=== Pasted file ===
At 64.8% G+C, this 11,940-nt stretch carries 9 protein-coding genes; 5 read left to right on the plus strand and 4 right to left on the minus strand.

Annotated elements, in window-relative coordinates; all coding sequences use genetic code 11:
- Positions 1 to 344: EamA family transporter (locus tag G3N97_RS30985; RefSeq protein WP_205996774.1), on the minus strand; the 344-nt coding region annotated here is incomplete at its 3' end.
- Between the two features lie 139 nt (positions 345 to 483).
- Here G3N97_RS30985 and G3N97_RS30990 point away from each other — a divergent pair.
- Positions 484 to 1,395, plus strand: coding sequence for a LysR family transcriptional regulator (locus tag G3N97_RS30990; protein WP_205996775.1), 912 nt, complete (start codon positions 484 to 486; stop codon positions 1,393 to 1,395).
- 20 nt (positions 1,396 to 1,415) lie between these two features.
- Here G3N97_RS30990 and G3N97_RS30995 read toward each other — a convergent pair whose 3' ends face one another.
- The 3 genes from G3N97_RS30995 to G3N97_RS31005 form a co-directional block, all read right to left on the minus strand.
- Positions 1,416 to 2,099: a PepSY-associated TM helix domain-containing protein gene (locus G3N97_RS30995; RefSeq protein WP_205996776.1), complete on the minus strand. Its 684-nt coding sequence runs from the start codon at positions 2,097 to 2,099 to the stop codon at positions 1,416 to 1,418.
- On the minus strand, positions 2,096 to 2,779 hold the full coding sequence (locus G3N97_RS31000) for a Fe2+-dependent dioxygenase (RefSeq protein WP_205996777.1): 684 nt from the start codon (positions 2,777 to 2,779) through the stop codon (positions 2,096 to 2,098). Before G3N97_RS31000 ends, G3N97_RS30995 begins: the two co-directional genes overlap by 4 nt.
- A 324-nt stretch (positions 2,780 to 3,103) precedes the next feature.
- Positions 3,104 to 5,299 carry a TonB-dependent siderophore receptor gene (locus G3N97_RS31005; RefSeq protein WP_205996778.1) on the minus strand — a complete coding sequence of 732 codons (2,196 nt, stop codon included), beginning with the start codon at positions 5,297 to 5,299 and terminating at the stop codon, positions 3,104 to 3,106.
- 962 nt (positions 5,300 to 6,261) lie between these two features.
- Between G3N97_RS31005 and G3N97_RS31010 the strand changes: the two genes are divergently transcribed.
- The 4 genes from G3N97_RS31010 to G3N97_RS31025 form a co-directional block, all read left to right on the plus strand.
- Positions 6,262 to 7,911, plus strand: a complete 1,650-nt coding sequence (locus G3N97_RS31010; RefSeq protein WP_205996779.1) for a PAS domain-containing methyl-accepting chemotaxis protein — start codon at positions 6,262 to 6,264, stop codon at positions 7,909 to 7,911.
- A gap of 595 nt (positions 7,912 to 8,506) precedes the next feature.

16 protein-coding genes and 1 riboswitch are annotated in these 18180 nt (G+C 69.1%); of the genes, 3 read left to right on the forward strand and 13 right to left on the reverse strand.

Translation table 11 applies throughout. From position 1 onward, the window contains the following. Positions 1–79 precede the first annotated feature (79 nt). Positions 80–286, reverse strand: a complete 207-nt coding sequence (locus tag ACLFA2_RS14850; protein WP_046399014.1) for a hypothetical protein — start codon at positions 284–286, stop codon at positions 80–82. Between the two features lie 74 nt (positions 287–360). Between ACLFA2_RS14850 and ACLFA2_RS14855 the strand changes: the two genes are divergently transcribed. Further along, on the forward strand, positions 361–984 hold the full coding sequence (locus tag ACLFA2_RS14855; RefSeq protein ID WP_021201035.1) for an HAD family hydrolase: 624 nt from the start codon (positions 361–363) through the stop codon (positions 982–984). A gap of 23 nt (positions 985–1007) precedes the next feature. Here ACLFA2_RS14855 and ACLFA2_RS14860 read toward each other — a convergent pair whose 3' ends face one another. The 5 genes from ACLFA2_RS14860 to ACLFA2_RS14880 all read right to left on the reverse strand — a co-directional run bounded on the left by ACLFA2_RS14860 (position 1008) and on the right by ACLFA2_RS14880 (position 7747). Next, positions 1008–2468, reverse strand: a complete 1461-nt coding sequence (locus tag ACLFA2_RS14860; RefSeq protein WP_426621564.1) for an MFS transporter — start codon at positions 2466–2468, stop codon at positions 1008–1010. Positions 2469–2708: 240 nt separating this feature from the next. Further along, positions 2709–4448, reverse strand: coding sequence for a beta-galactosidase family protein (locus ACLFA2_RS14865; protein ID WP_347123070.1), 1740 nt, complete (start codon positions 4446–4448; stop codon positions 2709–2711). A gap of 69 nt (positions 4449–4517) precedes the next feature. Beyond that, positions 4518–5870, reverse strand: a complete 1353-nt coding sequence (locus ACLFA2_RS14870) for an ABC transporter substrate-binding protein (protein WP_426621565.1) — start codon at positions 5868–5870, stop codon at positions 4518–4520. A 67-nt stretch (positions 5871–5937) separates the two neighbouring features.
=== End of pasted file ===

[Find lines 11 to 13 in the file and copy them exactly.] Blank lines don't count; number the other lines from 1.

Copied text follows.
- On the minus strand, positions 2,096 to 2,779 hold the full coding sequence (locus G3N97_RS31000) for a Fe2+-dependent dioxygenase (RefSeq protein WP_205996777.1): 684 nt from the start codon (positions 2,777 to 2,779) through the stop codon (positions 2,096 to 2,098). Before G3N97_RS31000 ends, G3N97_RS30995 begins: the two co-directional genes overlap by 4 nt.
- A 324-nt stretch (positions 2,780 to 3,103) precedes the next feature.
- Positions 3,104 to 5,299 carry a TonB-dependent siderophore receptor gene (locus G3N97_RS31005; RefSeq protein WP_205996778.1) on the minus strand — a complete coding sequence of 732 codons (2,196 nt, stop codon included), beginning with the start codon at positions 5,297 to 5,299 and terminating at the stop codon, positions 3,104 to 3,106.